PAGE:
Wednesday, May 26, 2010
A Perfect Porsche, Philosophically Speaking
MAY 15, 2010
A Perfect Porsche, Philosophically Speaking
A face-crunching, 500-horsepower jaunt in the new Turbo 911 Cabriolet: 'I shouldn't be driving like this'
Screaming into a top-down tornado at 130 mph in the Porsche 911 Turbo Cabriolet, I am reminded—as I'm sure most people are—of Thomas Aquinas.
To wit: When is a thing perfect, complete, finished—when does Porsche drop the paint brush and walk away from the canvas? When will one more stroke diminish the whole?
The medieval philosopher, riffing on Aristotle, argued that a thing is perfect when it lacks nothing (the Greek "teleos," or completeness, approximates the Latin "perfectio") and that it ultimately attains its purpose.
Well, man, if this car isn't there I'll eat my skullcap. Let's count it out: 500 hp; 0-60 mph in a forebrain-flattening 3.3 seconds; top speed of 194 mph; a nice even 1 g of lateral grip; all-wheel drive. Throw in a great canvas top and 24 miles per gallon fuel efficiency, and an exhaust note that sounds like the Kraken gargling 50-year-old Glenfiddich, and it begins to appear as if the long history of the Porsche 911 has to come to some sort of immense, satisfying conclusion. I mean, even if you regard this thing as merely a bald-spot delivery system for rich dudes, it does that mission so exceeding well. Aren't we flirting with the best of all possible sports cars here?
Yes, obviously, a car could always be better. The Turbo Cab could cost $19.95, come with 73 virgins, use the owner's smugness as a propellent. From its lethal-looking dual exhaust pipes, the Turbo Cab might emit only rainbows and unicorns.
And this is not, in fact, the fastest 911 out there. Porsche just announced that its 911 GT2 RS (620 hp, 205 mph) just lapped Germany's Nurburgring track in 7:18. But I've driven an RS and it's like playing ice hockey with angry Klingons—simply and summarily brutal.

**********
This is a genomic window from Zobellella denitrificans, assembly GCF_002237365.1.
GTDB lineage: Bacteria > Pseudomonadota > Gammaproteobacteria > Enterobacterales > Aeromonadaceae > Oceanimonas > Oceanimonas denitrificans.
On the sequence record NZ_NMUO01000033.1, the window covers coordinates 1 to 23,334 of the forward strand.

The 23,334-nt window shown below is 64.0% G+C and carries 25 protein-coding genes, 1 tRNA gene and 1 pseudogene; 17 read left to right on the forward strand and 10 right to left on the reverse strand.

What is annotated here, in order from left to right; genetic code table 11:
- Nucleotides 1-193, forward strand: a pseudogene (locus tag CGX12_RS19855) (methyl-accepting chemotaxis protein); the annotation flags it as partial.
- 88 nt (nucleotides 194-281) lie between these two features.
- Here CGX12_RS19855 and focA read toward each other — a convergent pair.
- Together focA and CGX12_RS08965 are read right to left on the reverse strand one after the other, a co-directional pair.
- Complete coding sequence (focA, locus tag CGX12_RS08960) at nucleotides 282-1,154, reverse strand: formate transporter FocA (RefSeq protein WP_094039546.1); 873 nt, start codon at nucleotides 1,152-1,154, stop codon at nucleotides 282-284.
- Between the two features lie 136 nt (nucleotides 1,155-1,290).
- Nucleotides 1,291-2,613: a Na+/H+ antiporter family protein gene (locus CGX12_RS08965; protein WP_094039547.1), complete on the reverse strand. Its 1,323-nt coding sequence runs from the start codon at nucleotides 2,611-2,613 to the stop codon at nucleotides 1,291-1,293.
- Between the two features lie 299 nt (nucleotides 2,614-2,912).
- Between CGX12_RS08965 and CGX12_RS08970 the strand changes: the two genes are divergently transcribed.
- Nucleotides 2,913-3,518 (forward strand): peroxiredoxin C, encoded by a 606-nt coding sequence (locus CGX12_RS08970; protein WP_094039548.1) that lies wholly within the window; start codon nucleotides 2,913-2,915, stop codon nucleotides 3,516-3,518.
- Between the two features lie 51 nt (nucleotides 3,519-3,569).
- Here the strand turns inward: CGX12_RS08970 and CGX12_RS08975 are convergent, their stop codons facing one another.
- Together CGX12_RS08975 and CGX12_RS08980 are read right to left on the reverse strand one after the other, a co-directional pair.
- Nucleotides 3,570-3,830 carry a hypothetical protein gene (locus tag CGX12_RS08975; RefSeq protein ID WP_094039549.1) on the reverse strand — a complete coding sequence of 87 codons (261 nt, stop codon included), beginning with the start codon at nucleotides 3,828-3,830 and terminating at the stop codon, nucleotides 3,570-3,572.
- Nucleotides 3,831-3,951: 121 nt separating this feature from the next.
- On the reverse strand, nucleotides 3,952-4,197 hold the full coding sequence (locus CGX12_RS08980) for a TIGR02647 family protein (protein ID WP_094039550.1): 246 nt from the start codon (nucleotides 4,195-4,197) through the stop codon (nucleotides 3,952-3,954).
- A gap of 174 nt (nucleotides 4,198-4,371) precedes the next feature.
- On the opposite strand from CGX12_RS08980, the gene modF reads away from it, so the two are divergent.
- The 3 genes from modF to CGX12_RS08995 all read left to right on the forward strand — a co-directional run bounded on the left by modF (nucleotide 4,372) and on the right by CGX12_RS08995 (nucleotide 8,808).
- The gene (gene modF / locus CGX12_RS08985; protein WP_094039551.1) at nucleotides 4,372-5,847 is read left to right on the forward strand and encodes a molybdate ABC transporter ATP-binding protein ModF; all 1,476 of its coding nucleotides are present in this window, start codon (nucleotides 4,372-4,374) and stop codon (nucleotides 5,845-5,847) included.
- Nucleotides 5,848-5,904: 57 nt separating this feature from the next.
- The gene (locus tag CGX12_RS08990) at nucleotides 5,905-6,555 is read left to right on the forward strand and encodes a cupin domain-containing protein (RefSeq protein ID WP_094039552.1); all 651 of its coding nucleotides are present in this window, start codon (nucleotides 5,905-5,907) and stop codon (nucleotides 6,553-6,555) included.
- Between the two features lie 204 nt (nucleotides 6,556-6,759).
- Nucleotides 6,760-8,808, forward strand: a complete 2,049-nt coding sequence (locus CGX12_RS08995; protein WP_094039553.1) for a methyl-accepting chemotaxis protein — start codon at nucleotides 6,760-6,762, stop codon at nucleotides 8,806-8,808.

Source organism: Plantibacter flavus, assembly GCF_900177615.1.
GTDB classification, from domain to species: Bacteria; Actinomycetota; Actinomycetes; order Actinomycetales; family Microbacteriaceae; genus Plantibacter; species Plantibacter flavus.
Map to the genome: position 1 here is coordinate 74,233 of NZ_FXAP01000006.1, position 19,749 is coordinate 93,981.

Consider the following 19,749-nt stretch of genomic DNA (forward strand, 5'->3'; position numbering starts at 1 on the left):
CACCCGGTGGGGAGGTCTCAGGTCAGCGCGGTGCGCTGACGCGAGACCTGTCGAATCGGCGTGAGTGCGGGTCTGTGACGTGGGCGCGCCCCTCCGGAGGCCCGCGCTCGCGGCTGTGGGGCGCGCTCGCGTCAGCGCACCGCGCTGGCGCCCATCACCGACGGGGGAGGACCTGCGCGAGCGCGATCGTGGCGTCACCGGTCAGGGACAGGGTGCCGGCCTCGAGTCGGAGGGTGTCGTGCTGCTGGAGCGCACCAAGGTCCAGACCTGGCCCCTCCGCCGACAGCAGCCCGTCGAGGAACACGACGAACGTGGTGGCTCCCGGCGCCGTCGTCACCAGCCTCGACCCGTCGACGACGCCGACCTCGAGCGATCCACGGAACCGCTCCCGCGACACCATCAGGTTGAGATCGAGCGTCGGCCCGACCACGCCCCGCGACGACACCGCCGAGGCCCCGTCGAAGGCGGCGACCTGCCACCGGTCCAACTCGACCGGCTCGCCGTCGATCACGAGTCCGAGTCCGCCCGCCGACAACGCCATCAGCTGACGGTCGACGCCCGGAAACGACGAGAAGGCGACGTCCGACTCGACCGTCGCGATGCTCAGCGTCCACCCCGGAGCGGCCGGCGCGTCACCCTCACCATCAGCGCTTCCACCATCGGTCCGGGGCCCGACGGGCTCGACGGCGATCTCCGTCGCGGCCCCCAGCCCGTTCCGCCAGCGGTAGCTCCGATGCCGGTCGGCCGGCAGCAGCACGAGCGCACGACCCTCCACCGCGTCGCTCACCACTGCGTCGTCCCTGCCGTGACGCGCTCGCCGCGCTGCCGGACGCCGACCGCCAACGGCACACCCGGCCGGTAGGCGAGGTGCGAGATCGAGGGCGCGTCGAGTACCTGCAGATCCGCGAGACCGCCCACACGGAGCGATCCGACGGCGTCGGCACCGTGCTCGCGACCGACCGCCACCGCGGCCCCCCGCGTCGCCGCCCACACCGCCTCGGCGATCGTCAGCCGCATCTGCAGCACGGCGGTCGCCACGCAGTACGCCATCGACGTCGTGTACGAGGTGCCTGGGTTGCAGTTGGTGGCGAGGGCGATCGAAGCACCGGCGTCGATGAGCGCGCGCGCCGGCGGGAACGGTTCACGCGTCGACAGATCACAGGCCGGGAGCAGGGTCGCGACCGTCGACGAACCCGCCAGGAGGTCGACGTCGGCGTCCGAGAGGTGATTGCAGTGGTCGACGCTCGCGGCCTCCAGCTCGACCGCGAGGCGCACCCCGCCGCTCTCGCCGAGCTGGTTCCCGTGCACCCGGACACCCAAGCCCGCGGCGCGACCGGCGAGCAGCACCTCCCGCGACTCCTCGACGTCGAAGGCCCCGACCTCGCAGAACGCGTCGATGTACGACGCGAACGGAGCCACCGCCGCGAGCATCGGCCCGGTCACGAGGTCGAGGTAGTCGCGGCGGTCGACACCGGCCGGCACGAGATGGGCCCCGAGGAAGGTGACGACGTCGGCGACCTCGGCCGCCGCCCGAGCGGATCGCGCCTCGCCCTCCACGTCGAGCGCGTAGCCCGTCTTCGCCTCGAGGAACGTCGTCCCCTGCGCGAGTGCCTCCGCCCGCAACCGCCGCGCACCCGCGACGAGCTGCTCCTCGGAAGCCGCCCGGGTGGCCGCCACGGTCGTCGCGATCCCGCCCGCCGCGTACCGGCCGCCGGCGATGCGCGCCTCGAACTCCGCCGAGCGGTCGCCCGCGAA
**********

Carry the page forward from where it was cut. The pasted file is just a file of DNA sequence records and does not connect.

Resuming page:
What's memorable, and deeply anomalous, about the 911 Turbo Cab is that its default mode is so peaceable and tranquil: just big rolling swells of alpha waves and harmonious endorphins. When you start the car, the exhaust system is corked—which is to say, a sound-limiting valve is switched on in the exhaust plumbing. The adaptive suspension is set on N for, I guess, "Nice." The Automatic mode in the optional seven-speed PDK (double-clutch, paddle-shifted manual transmission) changes ratios so sweetly, so imperceptibly, you might think it just has one big magical, mithril cog in the transaxle.
Thus configured, and motoring at 60 mph through a Southern twilight on fresh asphalt with the top down, fireflies vectoring past the windshield like warp stars, the 911 Turbo Cab is effortless and euphoric. It ought to be a DEA Schedule I controlled substance.
It's not like last year's model was a dud. But Porsche has yet raised the 911's game again, with a new 3.8-liter direct-injection turbocharged engine that produces 500 hp and a maximum 516 pound-feet or torque, while returning fuel 13 percent better fuel efficiency than the previous model. We should all be so dedicated to self-improvement.
The 500-hp, 194-mph Porsche Turbo Cabriolet (convertible, if you like) is one of the three or four fastest open-air cars in the world. Drivers are cautioned not let their tongues hang out lest they become entangled like Isadora Duncan's scarf.
Sort of Subdued
The 911 Turbo Cab offers hypercar performance in a much stealthier frame. Unlike a Lambo or Ferrari, you can drive this thing around town without looking like a candidate for MTV's "Tool Academy."